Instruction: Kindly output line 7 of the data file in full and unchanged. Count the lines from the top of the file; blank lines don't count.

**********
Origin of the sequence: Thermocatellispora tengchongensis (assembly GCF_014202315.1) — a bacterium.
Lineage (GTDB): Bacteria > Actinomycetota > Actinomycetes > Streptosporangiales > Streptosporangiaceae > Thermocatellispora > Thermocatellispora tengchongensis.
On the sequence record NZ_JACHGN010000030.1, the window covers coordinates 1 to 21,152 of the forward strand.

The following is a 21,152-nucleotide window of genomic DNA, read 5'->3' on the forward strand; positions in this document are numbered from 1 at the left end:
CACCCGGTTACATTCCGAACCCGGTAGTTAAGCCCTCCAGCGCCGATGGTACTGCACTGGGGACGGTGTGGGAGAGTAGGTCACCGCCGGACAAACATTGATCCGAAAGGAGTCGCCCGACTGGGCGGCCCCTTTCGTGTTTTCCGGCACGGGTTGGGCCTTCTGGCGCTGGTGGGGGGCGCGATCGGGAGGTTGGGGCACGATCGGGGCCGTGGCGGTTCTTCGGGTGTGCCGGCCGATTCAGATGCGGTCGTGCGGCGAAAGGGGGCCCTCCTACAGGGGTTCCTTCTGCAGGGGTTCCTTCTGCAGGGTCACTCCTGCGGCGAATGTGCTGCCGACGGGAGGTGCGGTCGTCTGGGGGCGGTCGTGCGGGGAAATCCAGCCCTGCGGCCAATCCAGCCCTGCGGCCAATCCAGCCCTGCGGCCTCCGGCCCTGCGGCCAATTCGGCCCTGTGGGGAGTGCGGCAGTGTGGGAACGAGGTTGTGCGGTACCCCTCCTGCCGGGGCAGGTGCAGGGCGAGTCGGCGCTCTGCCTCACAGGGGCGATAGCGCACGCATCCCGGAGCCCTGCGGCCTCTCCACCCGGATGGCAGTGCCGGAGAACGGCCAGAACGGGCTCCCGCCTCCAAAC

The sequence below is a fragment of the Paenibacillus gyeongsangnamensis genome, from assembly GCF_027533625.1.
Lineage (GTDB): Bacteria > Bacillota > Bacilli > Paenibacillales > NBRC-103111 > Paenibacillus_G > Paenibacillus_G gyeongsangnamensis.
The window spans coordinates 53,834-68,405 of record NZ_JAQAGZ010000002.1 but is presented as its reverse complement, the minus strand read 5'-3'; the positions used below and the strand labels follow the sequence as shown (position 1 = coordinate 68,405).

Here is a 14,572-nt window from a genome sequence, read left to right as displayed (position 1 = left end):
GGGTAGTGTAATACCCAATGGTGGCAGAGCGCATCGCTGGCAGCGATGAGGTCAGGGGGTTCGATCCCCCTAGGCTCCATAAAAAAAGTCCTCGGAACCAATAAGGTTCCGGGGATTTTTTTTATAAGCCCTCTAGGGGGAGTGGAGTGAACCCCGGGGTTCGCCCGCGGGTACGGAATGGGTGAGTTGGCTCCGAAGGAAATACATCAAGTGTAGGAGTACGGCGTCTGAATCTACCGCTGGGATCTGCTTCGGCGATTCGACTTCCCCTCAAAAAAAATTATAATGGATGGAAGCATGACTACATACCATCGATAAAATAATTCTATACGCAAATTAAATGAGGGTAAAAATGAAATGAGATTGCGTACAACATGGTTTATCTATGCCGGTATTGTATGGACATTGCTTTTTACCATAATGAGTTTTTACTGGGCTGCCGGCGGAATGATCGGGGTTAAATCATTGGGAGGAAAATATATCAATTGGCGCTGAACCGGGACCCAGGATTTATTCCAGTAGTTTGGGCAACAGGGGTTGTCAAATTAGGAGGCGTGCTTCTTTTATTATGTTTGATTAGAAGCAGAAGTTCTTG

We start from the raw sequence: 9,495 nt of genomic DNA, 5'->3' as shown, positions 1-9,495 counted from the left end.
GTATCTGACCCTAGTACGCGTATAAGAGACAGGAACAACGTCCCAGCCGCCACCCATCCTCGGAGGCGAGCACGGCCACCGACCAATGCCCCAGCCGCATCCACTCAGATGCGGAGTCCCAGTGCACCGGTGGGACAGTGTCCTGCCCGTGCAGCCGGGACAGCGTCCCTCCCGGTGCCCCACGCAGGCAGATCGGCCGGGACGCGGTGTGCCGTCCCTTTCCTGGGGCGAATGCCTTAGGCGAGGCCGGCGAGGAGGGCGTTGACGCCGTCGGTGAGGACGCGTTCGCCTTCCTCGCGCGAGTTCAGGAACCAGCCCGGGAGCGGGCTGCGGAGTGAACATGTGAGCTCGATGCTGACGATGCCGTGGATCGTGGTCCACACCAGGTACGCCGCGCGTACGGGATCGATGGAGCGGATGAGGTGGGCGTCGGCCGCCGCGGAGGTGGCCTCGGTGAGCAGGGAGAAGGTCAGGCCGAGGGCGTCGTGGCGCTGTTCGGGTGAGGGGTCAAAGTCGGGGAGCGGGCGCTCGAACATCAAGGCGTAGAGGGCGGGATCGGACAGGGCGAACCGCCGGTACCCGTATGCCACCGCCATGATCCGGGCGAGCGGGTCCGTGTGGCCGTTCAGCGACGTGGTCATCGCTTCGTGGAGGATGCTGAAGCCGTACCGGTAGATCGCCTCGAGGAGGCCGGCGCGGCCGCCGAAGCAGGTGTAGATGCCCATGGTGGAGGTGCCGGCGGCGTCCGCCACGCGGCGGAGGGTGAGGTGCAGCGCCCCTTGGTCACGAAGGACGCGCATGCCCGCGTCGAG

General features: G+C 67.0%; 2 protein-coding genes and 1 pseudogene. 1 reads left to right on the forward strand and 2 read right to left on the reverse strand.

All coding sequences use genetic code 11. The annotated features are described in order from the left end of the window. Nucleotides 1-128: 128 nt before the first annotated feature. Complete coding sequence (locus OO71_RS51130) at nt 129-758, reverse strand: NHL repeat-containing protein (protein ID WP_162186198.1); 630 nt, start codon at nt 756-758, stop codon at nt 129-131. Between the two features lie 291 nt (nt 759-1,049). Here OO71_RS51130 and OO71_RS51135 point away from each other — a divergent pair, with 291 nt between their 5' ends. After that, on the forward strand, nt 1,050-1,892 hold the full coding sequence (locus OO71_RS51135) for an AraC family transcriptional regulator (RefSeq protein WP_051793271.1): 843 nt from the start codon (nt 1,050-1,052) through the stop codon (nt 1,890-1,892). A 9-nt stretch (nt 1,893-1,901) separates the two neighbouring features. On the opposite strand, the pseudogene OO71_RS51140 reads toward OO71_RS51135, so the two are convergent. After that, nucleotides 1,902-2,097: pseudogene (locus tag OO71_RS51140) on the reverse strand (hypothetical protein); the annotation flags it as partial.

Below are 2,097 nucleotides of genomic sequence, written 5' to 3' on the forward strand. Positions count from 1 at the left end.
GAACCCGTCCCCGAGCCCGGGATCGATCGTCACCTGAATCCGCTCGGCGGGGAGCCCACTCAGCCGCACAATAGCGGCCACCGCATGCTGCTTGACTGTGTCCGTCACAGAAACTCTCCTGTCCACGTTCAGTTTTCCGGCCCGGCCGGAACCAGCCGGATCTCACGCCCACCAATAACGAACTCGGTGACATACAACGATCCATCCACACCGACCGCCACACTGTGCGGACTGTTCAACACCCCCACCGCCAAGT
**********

Lineage (GTDB): Bacteria > Bacillota > Bacilli > Paenibacillales > NBRC-103111 > Paenibacillus_G > Paenibacillus_G gyeongsangnamensis.